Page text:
Measured prior to the Fed’s rate hike yesterday but with the probability already priced in, the average rate for a benchmark 30-year mortgage ticked up another 9 basis points over the past week to 4.30 percent, nearing the 4.32 percent rate in place at the end of last year, which was the highest rate on record in three years.

Having jumped 76 basis points over the past four months and 89 basis points since July, the current 30-year rate is now 57 basis points above the 3.73 percent rate in place at the same time last year, according to Freddie Mac’s Primary Mortgage Market Survey.

And according to an analysis of the futures market, the Fed’s next rate hike is now expected to occur as early as June, the current probability of which is 53 percent.

14 thoughts on “Mortgage Rates Near a Three-Year High”
  1. It will be interesting to see how the housing market will react to 100 bp increase. That has to be a huge increase monthly on a 800k mortgage! It will be fun to watch if rates climb back to 5% range even. Assuming a recession doesn’t happen first.

    1. It was in the late 70’s or early 80’s when bank CD rates were 15%+ so I assume mortgages were even higher. It was a big recessionary period then and your run of the mill SFH in the central or Outer Richmond or Sunset districts could be purchased for less than $100K, depending on condition.

      Will the above happen again? There is always a possibility but probability is not high.

  2. Wouldnt want one of those 7 year arms…
    Any metrics on what percent of mortgages in last 5 years or so were ARMs?

    1. Every TIC loan is ARM. Since 2012, there have been 1,500 TIC units sold in SF. I’m sure a small portion were all cash or group loan though. And these loans were made at rock bottom interest rates.

      If I’m not mistaken, every half point rate increase adds about $300 to the monthly nut on our run-of-the-mill 1 million dollar median property. So let’s say rates go up a point, $600/mo. For most SF buyers these days, that is probably chump change, but I imagine it would have a big effect on the market for smaller condo/TICs, which would be compounded by the fact that we’re building new ones at a rapid pace.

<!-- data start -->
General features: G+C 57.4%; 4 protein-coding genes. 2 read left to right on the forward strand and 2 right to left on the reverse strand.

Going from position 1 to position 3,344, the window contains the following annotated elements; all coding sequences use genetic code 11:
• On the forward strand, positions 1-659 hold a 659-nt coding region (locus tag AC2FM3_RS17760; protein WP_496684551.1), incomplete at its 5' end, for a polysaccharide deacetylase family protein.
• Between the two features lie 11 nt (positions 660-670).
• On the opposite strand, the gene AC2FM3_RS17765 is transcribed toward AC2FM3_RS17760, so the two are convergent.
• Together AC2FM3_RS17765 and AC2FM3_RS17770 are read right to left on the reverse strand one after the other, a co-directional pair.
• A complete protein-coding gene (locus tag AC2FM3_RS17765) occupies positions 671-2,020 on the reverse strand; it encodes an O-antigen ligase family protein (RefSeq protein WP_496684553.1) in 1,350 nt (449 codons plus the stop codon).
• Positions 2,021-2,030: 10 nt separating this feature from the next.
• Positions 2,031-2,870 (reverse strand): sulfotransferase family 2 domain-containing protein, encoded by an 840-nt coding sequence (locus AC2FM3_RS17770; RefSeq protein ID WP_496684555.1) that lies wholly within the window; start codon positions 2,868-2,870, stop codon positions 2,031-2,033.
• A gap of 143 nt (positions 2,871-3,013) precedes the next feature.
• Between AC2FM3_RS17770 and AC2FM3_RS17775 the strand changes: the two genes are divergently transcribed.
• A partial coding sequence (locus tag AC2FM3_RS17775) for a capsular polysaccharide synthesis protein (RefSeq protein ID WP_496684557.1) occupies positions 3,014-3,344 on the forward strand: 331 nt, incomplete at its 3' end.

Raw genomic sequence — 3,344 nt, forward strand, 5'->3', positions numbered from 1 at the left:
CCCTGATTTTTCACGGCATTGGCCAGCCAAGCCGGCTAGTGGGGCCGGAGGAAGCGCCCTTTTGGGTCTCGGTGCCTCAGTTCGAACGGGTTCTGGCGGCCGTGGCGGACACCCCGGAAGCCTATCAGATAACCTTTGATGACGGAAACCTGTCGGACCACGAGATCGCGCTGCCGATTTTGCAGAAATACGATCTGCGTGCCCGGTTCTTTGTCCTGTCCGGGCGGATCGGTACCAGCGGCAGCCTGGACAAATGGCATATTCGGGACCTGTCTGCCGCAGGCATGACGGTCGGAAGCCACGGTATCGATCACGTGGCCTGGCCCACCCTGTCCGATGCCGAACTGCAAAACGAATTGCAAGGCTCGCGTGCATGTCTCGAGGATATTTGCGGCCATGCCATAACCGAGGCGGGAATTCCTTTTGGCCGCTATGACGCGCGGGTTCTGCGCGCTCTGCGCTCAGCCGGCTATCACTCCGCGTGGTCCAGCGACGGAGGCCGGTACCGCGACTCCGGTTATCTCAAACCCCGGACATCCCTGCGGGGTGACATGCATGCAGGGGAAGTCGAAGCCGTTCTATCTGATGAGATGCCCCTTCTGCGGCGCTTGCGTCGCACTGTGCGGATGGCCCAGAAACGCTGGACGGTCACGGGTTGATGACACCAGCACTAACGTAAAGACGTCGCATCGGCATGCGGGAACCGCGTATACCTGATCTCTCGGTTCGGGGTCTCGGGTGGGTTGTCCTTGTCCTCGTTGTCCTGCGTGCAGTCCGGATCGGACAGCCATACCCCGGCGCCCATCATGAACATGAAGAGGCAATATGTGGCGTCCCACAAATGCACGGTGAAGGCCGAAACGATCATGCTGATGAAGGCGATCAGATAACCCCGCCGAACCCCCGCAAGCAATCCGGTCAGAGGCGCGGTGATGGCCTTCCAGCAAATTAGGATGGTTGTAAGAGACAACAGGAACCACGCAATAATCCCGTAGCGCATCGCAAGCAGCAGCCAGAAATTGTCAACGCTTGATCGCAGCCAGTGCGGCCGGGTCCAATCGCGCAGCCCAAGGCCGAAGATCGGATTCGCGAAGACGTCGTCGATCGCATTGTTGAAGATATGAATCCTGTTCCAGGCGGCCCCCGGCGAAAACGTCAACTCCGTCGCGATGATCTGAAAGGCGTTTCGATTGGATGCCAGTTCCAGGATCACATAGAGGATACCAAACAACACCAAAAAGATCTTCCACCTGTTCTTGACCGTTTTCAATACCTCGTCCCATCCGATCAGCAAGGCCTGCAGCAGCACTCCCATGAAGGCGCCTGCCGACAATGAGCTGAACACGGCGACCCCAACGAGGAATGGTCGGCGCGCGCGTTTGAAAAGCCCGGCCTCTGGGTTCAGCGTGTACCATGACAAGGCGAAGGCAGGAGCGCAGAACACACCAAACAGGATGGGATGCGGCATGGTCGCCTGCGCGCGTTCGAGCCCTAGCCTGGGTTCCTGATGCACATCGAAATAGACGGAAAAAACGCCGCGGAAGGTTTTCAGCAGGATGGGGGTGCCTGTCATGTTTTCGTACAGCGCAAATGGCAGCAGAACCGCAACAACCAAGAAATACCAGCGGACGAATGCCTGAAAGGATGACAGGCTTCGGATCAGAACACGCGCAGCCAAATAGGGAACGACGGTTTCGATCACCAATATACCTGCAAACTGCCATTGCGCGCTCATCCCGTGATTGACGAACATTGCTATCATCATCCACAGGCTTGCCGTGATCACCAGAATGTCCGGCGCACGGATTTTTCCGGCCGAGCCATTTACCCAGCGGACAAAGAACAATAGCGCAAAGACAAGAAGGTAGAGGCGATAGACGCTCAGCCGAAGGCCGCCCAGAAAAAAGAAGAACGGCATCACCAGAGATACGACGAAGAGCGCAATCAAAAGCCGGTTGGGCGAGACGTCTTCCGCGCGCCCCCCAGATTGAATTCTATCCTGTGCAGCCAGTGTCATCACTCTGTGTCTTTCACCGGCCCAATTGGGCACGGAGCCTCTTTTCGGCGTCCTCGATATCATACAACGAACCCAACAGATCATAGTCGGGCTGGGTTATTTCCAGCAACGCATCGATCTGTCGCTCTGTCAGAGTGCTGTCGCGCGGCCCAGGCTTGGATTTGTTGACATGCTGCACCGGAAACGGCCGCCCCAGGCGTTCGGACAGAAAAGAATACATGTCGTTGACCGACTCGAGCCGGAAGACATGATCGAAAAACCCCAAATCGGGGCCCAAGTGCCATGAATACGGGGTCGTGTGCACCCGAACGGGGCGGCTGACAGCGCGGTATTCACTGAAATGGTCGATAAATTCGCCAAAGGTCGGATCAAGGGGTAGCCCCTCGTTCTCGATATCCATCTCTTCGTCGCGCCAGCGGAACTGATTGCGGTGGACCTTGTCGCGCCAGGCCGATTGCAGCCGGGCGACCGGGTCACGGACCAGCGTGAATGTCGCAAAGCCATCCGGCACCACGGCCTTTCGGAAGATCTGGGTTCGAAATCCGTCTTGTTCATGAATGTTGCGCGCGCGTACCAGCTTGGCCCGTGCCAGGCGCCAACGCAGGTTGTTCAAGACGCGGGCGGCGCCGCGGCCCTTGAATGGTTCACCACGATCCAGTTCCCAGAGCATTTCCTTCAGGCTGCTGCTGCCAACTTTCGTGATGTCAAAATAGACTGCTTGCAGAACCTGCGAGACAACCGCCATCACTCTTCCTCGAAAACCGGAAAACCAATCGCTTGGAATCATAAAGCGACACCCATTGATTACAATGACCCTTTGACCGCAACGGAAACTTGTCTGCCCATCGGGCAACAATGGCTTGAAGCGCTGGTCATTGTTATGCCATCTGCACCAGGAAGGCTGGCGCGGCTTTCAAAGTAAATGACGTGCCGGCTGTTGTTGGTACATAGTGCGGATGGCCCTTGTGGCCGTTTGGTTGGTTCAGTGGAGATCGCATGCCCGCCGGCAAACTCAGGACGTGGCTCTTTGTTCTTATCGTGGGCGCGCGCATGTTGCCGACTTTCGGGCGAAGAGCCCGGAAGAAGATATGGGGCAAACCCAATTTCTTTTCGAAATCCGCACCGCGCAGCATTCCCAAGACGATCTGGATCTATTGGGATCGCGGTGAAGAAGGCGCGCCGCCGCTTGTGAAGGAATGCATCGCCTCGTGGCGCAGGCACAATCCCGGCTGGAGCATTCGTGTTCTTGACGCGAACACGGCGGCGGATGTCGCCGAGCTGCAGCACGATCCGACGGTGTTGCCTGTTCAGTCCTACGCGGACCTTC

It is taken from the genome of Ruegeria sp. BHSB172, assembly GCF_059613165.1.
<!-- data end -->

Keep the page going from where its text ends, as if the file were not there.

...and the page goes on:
1. That’s going to hurt – the other option to guard against interest rate hikes (more to come in 2017) is to pay off ARMs sooner, rather than later. Stocks have their run ups in several months and I would be surprised if some buyers or prospective buyers did not use their gains to either pay off part of their loans or use it for a bigger down payment.

        1. We could see another big push to ease condo conversion rules too. Not hard to figure out who the lobbyists are behind that.

          1. That would be refreshing — saw a friend in a SF four-unit TIC building go through the entire painful decade long lottery process, code work upgrades, bickering/unhelpful co-owners, various lawyering-ups stints, and constant fear of co-owner defaults, etc. By the time it was converted into a condo., one of the co-owners (not the problem one) sold and cashed out.

            When you deflate one bubble, another one elsewhere will form.

          2. There’s no reason it shouldn’t be eased for existing longterm TIC owners.

    2. I think that generally ARM share has dropped significant since the 2007 bust. SF though is probably not a normal market. And also, many stats you find may only be reporting loans made via banks and non-bank lenders have become an increasingly large part of the mortgage market.

      Finally, it’s as much an issue of having payments go up for prospective buyers of a house as it is for sellers who happen to have ARM’s.

  3. 10-year bonds are now a full 10 bps lower since the Fed’s rate announcement on Wednesday. Anyone wagering on significantly higher mortgage rates anytime soon is going to be sorely disappointed.

    1. Not as much as it would seem:

      “It’s called delayed financing, in which buyers pay cash for a home and then take out a mortgage soon after closing. Rarely used even two years ago, experts say it has picked up over the past 12 months.

      “It was an extremely unusual phenomenon, but it’s going on quite a bit now,” says Jack McCabe, an independent housing analyst in Deerfield Beach, Fla.

      The practice is growing mostly in affluent coastal housing markets, including New York and San Francisco.”

  4. Bond yields down again. NASDAQ just hit a new record high. Not the stuff of which imminent bay area housing crashes are made.

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